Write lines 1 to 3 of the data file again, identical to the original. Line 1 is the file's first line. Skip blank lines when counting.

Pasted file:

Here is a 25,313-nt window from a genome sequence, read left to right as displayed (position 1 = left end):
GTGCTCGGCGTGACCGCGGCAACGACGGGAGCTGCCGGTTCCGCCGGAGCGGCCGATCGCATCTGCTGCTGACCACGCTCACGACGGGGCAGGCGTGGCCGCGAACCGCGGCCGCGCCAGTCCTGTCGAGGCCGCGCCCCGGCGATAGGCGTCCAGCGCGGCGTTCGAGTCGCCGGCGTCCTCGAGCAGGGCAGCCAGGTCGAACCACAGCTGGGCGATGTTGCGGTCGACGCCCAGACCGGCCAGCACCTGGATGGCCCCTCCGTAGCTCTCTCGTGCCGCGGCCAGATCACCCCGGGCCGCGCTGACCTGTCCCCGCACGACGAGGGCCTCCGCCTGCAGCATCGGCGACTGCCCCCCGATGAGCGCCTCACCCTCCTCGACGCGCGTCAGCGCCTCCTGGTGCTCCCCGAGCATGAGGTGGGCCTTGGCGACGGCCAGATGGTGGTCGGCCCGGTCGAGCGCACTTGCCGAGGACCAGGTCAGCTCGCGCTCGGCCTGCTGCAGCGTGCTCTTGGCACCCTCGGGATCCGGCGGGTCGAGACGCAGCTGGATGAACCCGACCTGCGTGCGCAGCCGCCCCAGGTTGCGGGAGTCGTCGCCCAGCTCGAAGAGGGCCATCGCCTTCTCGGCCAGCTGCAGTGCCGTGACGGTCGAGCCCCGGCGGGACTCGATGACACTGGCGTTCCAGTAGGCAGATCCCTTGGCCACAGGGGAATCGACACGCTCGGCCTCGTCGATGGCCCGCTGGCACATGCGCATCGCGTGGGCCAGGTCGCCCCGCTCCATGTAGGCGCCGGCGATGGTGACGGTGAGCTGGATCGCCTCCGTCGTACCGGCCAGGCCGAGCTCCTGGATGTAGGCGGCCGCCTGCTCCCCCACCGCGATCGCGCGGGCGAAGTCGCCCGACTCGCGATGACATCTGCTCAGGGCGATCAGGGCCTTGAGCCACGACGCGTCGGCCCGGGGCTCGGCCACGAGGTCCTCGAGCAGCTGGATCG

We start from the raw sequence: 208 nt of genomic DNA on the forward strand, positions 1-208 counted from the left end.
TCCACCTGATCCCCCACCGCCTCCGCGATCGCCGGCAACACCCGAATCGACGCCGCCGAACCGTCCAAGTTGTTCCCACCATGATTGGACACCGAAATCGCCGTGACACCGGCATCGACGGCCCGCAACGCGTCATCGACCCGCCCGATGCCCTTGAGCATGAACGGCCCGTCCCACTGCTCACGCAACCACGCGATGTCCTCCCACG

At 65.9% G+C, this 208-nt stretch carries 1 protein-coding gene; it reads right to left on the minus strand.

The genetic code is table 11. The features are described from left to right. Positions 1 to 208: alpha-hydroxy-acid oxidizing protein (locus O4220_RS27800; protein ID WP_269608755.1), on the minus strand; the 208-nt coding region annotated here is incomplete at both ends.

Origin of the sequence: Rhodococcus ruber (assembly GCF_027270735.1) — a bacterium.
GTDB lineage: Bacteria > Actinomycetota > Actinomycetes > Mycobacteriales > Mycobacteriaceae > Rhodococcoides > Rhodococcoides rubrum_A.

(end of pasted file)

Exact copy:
Here is a 25,313-nt window from a genome sequence, read left to right as displayed (position 1 = left end):
GTGCTCGGCGTGACCGCGGCAACGACGGGAGCTGCCGGTTCCGCCGGAGCGGCCGATCGCATCTGCTGCTGACCACGCTCACGACGGGGCAGGCGTGGCCGCGAACCGCGGCCGCGCCAGTCCTGTCGAGGCCGCGCCCCGGCGATAGGCGTCCAGCGCGGCGTTCGAGTCGCCGGCGTCCTCGAGCAGGGCAGCCAGGTCGAACCACAGCTGGGCGATGTTGCGGTCGACGCCCAGACCGGCCAGCACCTGGATGGCCCCTCCGTAGCTCTCTCGTGCCGCGGCCAGATCACCCCGGGCCGCGCTGACCTGTCCCCGCACGACGAGGGCCTCCGCCTGCAGCATCGGCGACTGCCCCCCGATGAGCGCCTCACCCTCCTCGACGCGCGTCAGCGCCTCCTGGTGCTCCCCGAGCATGAGGTGGGCCTTGGCGACGGCCAGATGGTGGTCGGCCCGGTCGAGCGCACTTGCCGAGGACCAGGTCAGCTCGCGCTCGGCCTGCTGCAGCGTGCTCTTGGCACCCTCGGGATCCGGCGGGTCGAGACGCAGCTGGATGAACCCGACCTGCGTGCGCAGCCGCCCCAGGTTGCGGGAGTCGTCGCCCAGCTCGAAGAGGGCCATCGCCTTCTCGGCCAGCTGCAGTGCCGTGACGGTCGAGCCCCGGCGGGACTCGATGACACTGGCGTTCCAGTAGGCAGATCCCTTGGCCACAGGGGAATCGACACGCTCGGCCTCGTCGATGGCCCGCTGGCACATGCGCATCGCGTGGGCCAGGTCGCCCCGCTCCATGTAGGCGCCGGCGATGGTGACGGTGAGCTGGATCGCCTCCGTCGTACCGGCCAGGCCGAGCTCCTGGATGTAGGCGGCCGCCTGCTCCCCCACCGCGATCGCGCGGGCGAAGTCGCCCGACTCGCGATGACATCTGCTCAGGGCGATCAGGGCCTTGAGCCACGACGCGTCGGCCCGGGGCTCGGCCACGAGGTCCTCGAGCAGCTGGATCG

We start from the raw sequence: 208 nt of genomic DNA on the forward strand, positions 1-208 counted from the left end.